Maybe the most crushing part, though, is her saying that she would support Leif, her new boyfriend, if he loved comedy just as much as Pete did.

Lauren and I are friends. And I’m sitting with her and I’m telling her lines to say to me. So obviously we improvised as comedians. We tried to make the scenes funnier, but we also improvised as dramatic actors and writers, because, at first, I was just saying, “Now say, ‘If I was in love with you I would support you.’” or whatever. Lauren afterwards would be like, “Oh, God, I’m sorry.” As an actor, if I could have her saying things that really made me remember my divorce, it was easier for me to be in the moment and act dramatically and be emotional, which is something I had never done before.

Pete Holmes and Lauren Lapkus in 'Crashing'

The other major element of the show is Pete’s journey through comedy. He starts out enthusiastic, but bombs pretty bad on stage. Were those old jokes you used to tell when you started out? Did you go through old notebooks?

Yeah, I went back and found jokes in old notebooks and stuff like you said from my first years of comedy, a lot of that old-time stuff. I had a lot of jokes about Chinese food and expressions. Stuff that I still understand why I thought it was funny, but it is very … it’s weak. It’s weak stuff. It doesn’t have a lot of perspective.

In one episode, Pete’s parents come and see him perform, and though they don’t know anything about comedy, his mom says he’s not being honest enough on stage.

She is dead on. And that is one of her lessons, that no matter what art you’re pursuing, the name of the game is to try and make out as much authentic you as possible. And Pete, being religious, thinks that he’s supposed to be like a good boy even though he’s on stage. He has all these feelings. He’s going through a divorce. He’s feeling depressed. Yet, when he goes onstage, he’s still talking about [stupid stuff] and it’s like, he’s slowly figuring out that becoming an adult means dealing with the full spectrum of your humanity, including some of the uglier parts. So it’s really interesting to see him, and because I can narrow it on my own experience, to see him slowly step by step figuring out just how much to add and just how much more truth to infuse into his comedy.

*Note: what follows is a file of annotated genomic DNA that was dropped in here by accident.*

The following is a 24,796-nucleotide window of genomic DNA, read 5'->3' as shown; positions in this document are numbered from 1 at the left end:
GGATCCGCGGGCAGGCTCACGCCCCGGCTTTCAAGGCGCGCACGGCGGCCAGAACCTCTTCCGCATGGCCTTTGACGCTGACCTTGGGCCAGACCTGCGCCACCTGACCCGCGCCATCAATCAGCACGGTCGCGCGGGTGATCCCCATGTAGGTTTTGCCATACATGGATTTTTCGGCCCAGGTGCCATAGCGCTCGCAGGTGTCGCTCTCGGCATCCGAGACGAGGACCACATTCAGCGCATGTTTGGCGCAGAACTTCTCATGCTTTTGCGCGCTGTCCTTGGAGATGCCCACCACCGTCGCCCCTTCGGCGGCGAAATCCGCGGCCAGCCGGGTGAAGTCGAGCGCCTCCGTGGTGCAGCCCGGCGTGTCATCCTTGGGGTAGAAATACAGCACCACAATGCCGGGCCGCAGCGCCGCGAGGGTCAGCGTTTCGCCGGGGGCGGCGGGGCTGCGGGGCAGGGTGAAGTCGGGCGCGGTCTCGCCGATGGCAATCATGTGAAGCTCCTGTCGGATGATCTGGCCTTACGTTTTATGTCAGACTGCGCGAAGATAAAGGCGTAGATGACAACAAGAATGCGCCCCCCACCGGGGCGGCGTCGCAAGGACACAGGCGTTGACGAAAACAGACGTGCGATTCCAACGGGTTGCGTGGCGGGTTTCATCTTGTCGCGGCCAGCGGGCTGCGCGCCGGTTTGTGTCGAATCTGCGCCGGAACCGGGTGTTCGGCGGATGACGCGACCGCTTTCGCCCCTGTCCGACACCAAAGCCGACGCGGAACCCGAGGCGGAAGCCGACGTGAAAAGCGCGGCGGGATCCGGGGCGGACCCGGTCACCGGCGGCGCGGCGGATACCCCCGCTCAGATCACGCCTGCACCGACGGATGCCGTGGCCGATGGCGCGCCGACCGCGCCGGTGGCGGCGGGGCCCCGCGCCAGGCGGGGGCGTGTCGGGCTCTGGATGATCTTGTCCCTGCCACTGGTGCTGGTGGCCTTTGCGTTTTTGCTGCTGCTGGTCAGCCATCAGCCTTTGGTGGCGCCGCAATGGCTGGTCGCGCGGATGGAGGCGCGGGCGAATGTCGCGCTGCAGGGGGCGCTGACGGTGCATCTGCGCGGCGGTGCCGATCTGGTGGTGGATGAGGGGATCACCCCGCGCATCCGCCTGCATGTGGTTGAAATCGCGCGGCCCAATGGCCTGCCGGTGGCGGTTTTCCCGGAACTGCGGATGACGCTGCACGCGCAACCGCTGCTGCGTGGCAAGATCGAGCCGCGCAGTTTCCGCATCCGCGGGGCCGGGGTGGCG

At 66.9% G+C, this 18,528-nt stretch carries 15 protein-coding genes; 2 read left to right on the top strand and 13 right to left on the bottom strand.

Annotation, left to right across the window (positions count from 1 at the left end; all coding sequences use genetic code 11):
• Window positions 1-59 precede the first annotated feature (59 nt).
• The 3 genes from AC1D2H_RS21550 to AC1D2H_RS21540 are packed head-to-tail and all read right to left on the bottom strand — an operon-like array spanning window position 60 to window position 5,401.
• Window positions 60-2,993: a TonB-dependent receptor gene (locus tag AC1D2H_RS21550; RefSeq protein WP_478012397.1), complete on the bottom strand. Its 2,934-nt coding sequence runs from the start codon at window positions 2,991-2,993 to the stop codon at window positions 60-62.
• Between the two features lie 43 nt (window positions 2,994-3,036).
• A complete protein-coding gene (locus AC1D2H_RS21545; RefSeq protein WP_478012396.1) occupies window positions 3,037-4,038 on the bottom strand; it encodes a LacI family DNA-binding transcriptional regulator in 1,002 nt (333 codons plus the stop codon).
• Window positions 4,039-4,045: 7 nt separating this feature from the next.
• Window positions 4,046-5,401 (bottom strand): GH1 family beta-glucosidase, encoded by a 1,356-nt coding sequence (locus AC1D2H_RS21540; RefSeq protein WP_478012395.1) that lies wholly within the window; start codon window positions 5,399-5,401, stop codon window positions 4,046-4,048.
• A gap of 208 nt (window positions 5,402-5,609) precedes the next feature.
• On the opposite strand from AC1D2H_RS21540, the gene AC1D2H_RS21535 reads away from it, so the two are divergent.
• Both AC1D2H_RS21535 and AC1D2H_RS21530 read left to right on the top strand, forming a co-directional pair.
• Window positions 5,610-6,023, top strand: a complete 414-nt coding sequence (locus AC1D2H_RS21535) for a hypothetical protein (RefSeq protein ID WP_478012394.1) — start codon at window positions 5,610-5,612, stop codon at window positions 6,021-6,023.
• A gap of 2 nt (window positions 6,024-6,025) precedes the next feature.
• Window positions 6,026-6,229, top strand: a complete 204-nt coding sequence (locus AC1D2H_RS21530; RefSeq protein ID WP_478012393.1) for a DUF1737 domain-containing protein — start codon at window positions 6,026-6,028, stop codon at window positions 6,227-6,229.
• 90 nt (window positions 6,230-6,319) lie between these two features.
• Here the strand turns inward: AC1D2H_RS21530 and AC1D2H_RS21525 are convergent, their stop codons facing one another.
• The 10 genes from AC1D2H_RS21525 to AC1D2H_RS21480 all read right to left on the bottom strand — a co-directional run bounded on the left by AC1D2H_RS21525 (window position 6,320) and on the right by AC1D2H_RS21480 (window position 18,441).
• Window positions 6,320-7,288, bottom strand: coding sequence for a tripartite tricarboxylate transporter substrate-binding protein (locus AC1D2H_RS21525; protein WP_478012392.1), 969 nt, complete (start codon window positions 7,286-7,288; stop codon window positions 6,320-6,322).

You also talk about Pete “divorcing” his parents in the show. Were you worried about their reaction in real life?

Yeah. I still am. I am worried about that. Because I’ve been very open about the fact that my mother is essentially in love with me, and there’s been a sort of like a no-boundary relationship. It obviously was never actually inappropriate or anything but from my mother’s best intentions, but that sort of relationship with your mother, is one of the things that can stop you from being a grown man with your wife.

And because we want the show to be truthful and honest and share all the things that I learned, that includes some of the things that are harder to talk about. My mom, we do have a special relationship, and she does love me so well that I think even if she’s a little uncomfortable with the fact that we’re really putting it all out there, I’m confident that she’ll ultimately be happy and proud. And frankly, she’s like me. She’s a performer and she’ll just be happy that the character based on her is on TV.

Because this was so personal, what was the hardest thing to perform?

You know, it’s funny. The parents’ stuff was certainly up there and the breakup stuff was certainly up there. But I think the bombing in the club for 300 people, was really hard to do. My back would sweat. My mouth gets dry. My hands would get clammy. ‘Cause even though it’s pretend, it’s still rehearsed. I couldn’t tell my subconscious, “Don’t worry, this is just pretend.” It becomes very, very real.

I think everybody suffered, including the audience. Those background actors certainly earned their money that day. And then later, we did a show with another audiences where I was like, the joke is more that I evidently was being too dirty. When I was doing that, boy, I wanted to sincerely apologize.

**Do you imagine the show, should it be renewed, will continue to follow your life’s path or do you think it will diverge at some point? What do you have planned out in your head?

That’s a good question. I think at least on the first season I can say with some confidence that it will continue to have my real-life experiences as a thread, as a touchstone throughout. We’ve diverged from it and we’ve abandoned it at other times, but it’s always nice to go, okay, what was really going on? I think in Season 2, he’s gonna be dealing with the anger and the depression and also the getting funnier on stage and having that first relationship that’s not his wife.

Do you think in Season 4, we’ll see Pete host a talk show?

Yeah, I don’t know. I’m generally open to it, ‘cause it was such an interesting time. Obviously, I liked my show, the talk show. It’s interesting to kind of all these years later, do an homage to the show that I feel like still never got … It wasn’t widely appreciated. It’s rare to meet people that had seen it, you know. It’d be fun to tell the story of the show.


This interview has been edited for brevity and clarity.

Photos via HBO